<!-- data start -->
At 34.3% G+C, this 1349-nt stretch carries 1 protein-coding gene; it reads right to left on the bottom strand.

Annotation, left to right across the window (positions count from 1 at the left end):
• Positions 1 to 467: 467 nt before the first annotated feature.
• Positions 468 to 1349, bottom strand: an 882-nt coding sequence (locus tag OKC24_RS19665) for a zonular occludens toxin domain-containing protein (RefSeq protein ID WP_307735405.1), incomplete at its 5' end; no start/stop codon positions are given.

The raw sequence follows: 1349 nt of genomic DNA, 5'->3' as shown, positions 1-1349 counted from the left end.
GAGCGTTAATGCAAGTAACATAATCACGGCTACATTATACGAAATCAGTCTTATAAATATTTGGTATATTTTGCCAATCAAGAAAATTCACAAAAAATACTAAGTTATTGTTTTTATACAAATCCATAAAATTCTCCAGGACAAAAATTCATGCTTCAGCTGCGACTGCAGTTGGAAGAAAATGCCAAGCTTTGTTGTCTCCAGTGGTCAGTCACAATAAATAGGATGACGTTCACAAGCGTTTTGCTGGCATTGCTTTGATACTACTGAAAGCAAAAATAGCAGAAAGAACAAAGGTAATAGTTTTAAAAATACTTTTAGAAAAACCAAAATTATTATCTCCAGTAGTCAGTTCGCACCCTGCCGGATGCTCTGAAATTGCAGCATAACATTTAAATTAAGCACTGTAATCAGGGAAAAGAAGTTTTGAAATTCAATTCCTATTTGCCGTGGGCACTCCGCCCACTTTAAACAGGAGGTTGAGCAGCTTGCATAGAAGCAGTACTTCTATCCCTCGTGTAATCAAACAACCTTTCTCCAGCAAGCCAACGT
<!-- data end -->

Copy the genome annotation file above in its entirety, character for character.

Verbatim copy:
At 34.3% G+C, this 1349-nt stretch carries 1 protein-coding gene; it reads right to left on the bottom strand.

Annotation, left to right across the window (positions count from 1 at the left end):
• Positions 1 to 467: 467 nt before the first annotated feature.
• Positions 468 to 1349, bottom strand: an 882-nt coding sequence (locus tag OKC24_RS19665) for a zonular occludens toxin domain-containing protein (RefSeq protein ID WP_307735405.1), incomplete at its 5' end; no start/stop codon positions are given.

The raw sequence follows: 1349 nt of genomic DNA, 5'->3' as shown, positions 1-1349 counted from the left end.
GAGCGTTAATGCAAGTAACATAATCACGGCTACATTATACGAAATCAGTCTTATAAATATTTGGTATATTTTGCCAATCAAGAAAATTCACAAAAAATACTAAGTTATTGTTTTTATACAAATCCATAAAATTCTCCAGGACAAAAATTCATGCTTCAGCTGCGACTGCAGTTGGAAGAAAATGCCAAGCTTTGTTGTCTCCAGTGGTCAGTCACAATAAATAGGATGACGTTCACAAGCGTTTTGCTGGCATTGCTTTGATACTACTGAAAGCAAAAATAGCAGAAAGAACAAAGGTAATAGTTTTAAAAATACTTTTAGAAAAACCAAAATTATTATCTCCAGTAGTCAGTTCGCACCCTGCCGGATGCTCTGAAATTGCAGCATAACATTTAAATTAAGCACTGTAATCAGGGAAAAGAAGTTTTGAAATTCAATTCCTATTTGCCGTGGGCACTCCGCCCACTTTAAACAGGAGGTTGAGCAGCTTGCATAGAAGCAGTACTTCTATCCCTCGTGTAATCAAACAACCTTTCTCCAGCAAGCCAACGT